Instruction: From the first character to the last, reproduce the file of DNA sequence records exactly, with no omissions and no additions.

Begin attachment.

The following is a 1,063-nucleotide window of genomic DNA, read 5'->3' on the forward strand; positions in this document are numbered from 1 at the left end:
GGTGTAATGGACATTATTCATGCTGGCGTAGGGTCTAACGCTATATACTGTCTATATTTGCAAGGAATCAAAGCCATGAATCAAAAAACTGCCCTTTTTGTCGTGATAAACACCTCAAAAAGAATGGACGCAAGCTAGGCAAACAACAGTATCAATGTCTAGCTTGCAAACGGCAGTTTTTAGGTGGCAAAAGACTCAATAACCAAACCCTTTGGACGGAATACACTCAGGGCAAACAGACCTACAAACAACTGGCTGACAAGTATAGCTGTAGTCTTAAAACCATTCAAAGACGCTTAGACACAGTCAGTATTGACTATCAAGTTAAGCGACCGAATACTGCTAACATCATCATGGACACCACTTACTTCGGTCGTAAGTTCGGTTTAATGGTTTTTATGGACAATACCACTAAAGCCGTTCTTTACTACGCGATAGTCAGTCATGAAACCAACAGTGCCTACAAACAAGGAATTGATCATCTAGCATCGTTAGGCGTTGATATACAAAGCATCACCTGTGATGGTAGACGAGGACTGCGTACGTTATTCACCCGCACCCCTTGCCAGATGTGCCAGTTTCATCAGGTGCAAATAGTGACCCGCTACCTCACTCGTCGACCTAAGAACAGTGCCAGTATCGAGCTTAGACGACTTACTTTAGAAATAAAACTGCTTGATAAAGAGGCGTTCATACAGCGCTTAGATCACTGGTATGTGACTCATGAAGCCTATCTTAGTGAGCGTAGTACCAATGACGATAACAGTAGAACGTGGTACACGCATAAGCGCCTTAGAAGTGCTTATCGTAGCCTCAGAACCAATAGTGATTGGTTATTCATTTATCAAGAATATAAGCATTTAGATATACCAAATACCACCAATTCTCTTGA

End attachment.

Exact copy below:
The following is a 1,063-nucleotide window of genomic DNA, read 5'->3' on the forward strand; positions in this document are numbered from 1 at the left end:
GGTGTAATGGACATTATTCATGCTGGCGTAGGGTCTAACGCTATATACTGTCTATATTTGCAAGGAATCAAAGCCATGAATCAAAAAACTGCCCTTTTTGTCGTGATAAACACCTCAAAAAGAATGGACGCAAGCTAGGCAAACAACAGTATCAATGTCTAGCTTGCAAACGGCAGTTTTTAGGTGGCAAAAGACTCAATAACCAAACCCTTTGGACGGAATACACTCAGGGCAAACAGACCTACAAACAACTGGCTGACAAGTATAGCTGTAGTCTTAAAACCATTCAAAGACGCTTAGACACAGTCAGTATTGACTATCAAGTTAAGCGACCGAATACTGCTAACATCATCATGGACACCACTTACTTCGGTCGTAAGTTCGGTTTAATGGTTTTTATGGACAATACCACTAAAGCCGTTCTTTACTACGCGATAGTCAGTCATGAAACCAACAGTGCCTACAAACAAGGAATTGATCATCTAGCATCGTTAGGCGTTGATATACAAAGCATCACCTGTGATGGTAGACGAGGACTGCGTACGTTATTCACCCGCACCCCTTGCCAGATGTGCCAGTTTCATCAGGTGCAAATAGTGACCCGCTACCTCACTCGTCGACCTAAGAACAGTGCCAGTATCGAGCTTAGACGACTTACTTTAGAAATAAAACTGCTTGATAAAGAGGCGTTCATACAGCGCTTAGATCACTGGTATGTGACTCATGAAGCCTATCTTAGTGAGCGTAGTACCAATGACGATAACAGTAGAACGTGGTACACGCATAAGCGCCTTAGAAGTGCTTATCGTAGCCTCAGAACCAATAGTGATTGGTTATTCATTTATCAAGAATATAAGCATTTAGATATACCAAATACCACCAATTCTCTTGA